US Army is Testing Unmanned Combat Vehicles, Plans for a Robotic Tank Unit

Using M113 armored personnel carriers - with no personnel inside

Ben Wodecki, Jr. Editor

October 20, 2021

3 Min Read
M113 Armored Personnel Carriers training with Tunisian service members. America is retrofitting M113s with AI technology so they drive autonomously.
M113 Armored Personnel Carriers training with Tunisian service members

The US Army is set to test a company of unmanned combat vehicles as part of a series of mock battles. The wargames will see old M113 armored personnel carriers retrofitted to become autonomous.

General Ross Coffman, the director of the US Army Futures Command’s Next Generation Combat Cross-Functional Team, announced the plans at this year’s annual meeting of the Association of the US Army, reports Defense One.

The tests aim to help define both hardware and software the Army could use in wheeled robots on the battlefield.

No antecedent for robotic tanks

General Coffman told a press gathering that the closest thing to this simulation was a test conducted at Fort Carson, Colorado, last year.

There, modified M113 were again retrofitted to become robotic combat vehicles.

The US Army is now seeking to create an entire company of such vehicles – the lessons learned from the Fort Carson test have allowed Coffman’s team to "see how we want to fight with these things in the future," he said.

“I know of no country that has done above singular vehicle experiments. So, no antecedent.”

The likes of BAE Systems, General Dynamics, and Oshkosh Defense have been tasked with designing prototype unmanned combat vehicles for the US Army.

Any design must conform to an open systems architecture that can accommodate third-party software and sensors.

Robots with guns

Armed robots are nothing new – just a few weeks ago, Ghost Robotics revealed a new version of its four-legged Vision robot – complete with a 6.5mm rifle fixed atop it.

Ghost Robotics has previously developed quadruped robots with bomb disposal attachments, including a shotgun-like apparatus for disabling IEDs.

Back in April, the NYPD had to terminate its $94,000 contract with Boston Dynamics after drawing criticism for using a robot named ‘Digidog’ during routine arrests, as well as potentially failing to disclose its partnership with the robotics firm.

The NYPD used the civilian model to send food into hostage situations. The robot was also fitted with an arm, so that it could open doors and move objects.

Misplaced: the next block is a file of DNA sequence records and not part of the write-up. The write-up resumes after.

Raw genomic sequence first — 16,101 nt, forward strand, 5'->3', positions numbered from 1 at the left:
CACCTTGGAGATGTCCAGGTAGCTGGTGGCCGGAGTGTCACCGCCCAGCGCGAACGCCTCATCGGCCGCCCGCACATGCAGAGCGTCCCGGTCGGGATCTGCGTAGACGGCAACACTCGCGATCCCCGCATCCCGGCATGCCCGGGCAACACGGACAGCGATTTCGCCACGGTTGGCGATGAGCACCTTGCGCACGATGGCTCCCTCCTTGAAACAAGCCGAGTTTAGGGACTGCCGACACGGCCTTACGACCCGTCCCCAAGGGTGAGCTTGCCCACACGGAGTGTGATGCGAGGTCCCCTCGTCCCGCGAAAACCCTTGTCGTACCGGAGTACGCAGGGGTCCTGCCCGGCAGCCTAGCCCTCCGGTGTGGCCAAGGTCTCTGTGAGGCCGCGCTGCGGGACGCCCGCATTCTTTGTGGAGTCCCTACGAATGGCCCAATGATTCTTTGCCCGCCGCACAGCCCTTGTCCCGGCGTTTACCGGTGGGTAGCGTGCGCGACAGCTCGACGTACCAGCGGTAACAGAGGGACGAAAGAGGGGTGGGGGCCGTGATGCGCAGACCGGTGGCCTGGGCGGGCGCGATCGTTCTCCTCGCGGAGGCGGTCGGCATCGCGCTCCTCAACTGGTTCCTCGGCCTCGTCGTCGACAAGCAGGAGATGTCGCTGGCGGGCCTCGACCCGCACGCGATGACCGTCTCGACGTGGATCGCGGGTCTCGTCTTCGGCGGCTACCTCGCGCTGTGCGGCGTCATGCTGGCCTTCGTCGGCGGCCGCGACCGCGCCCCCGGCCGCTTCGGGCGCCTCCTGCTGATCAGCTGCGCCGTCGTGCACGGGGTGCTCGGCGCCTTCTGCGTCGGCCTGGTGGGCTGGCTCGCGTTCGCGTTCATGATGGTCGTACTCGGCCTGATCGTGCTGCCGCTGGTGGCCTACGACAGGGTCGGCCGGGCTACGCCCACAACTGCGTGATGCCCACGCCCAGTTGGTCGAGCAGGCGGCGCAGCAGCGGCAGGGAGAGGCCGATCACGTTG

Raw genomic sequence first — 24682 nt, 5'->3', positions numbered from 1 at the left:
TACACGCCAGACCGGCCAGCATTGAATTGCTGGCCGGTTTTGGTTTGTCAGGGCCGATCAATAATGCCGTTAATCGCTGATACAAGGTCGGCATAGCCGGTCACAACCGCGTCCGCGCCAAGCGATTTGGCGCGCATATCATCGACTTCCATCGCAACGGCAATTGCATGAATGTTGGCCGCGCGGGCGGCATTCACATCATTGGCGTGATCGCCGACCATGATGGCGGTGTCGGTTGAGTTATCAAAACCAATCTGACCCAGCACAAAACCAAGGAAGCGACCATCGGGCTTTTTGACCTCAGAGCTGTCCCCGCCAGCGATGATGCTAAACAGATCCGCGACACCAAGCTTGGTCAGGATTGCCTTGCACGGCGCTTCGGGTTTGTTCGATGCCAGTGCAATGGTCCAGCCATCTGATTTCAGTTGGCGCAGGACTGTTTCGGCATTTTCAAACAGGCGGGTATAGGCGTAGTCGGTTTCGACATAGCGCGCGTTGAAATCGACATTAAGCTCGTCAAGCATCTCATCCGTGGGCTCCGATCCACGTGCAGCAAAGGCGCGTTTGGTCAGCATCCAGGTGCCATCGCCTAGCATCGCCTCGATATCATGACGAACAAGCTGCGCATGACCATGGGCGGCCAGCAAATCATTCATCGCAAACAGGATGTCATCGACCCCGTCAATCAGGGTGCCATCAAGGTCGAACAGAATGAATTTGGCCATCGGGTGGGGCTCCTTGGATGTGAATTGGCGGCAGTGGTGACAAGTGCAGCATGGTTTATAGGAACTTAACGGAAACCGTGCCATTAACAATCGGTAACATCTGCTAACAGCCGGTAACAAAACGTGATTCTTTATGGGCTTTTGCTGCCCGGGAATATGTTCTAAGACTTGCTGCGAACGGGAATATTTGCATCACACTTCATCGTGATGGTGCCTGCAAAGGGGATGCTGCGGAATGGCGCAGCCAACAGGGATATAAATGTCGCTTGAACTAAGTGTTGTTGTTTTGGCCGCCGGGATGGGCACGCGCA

Boston Dynamics, which developed the Digidog, was initially funded by the US military, but eventually ended up being owned by Korean multinational Hyundai.

Its rivals in the robotics industry, from FLIR (which acquired iRobot's military arm in 2019) to Sphero spin-off Company Six, to weapons manufacturer Northrop Grumman, are also eyeing lucrative police contracts.

With surplus military equipment transferred to the police under the federal government’s 1033 program, more than 280 police agencies have been given robots, according to a 2016 study from Bard University.

Following the termination of the Boston Dynamics contract, New York City Councilman Ben Kallos introduced legislation to ban the NYPD from using “weaponized” robots.

Call in the Ranger

Near-future military tech has found its way into popular media. The upcoming Battlefield 2042 video game features robot dogs sporting machine guns.

Players can call in the autonomous quadruped assault bot, which is dropped down via parachute.

Capable of detecting enemies and self-destructing on demand, the 'Ranger' proved popular among players trying out the game during recent open beta – some 10.8 million were called in by players, according to figures released by the game’s developers.

The US seeks an AI-ready military

The US is moving quickly to assert itself in terms of AI in defense.

Its military researchers are working in tandem with their UK counterparts to develop machine learning algorithms to support soldiers on the ground.

The two nations recently conducted field tests of some 15 algorithms designed for use in close combat.

Several branches of the US military are vigorously pursuing plans to ‘AI-proof’ their operations.

In early October, the US Navy’s dedicated unmanned task force said it would be using off-the-shelf AI systems as part of its deployment plans.

Meanwhile, the Pentagon is undertaking an AI-focused initiative in the hopes of better managing its data, and the US Department of Defense is planning to splurge $1.5bn on AI over the next five years.

About the Author(s)

Ben Wodecki

Jr. Editor

Ben Wodecki is the Jr. Editor of AI Business, covering a wide range of AI content. Ben joined the team in March 2021 as assistant editor and was promoted to Jr. Editor. He has written for The New Statesman, Intellectual Property Magazine, and The Telegraph India, among others. He holds an MSc in Digital Journalism from Middlesex University.

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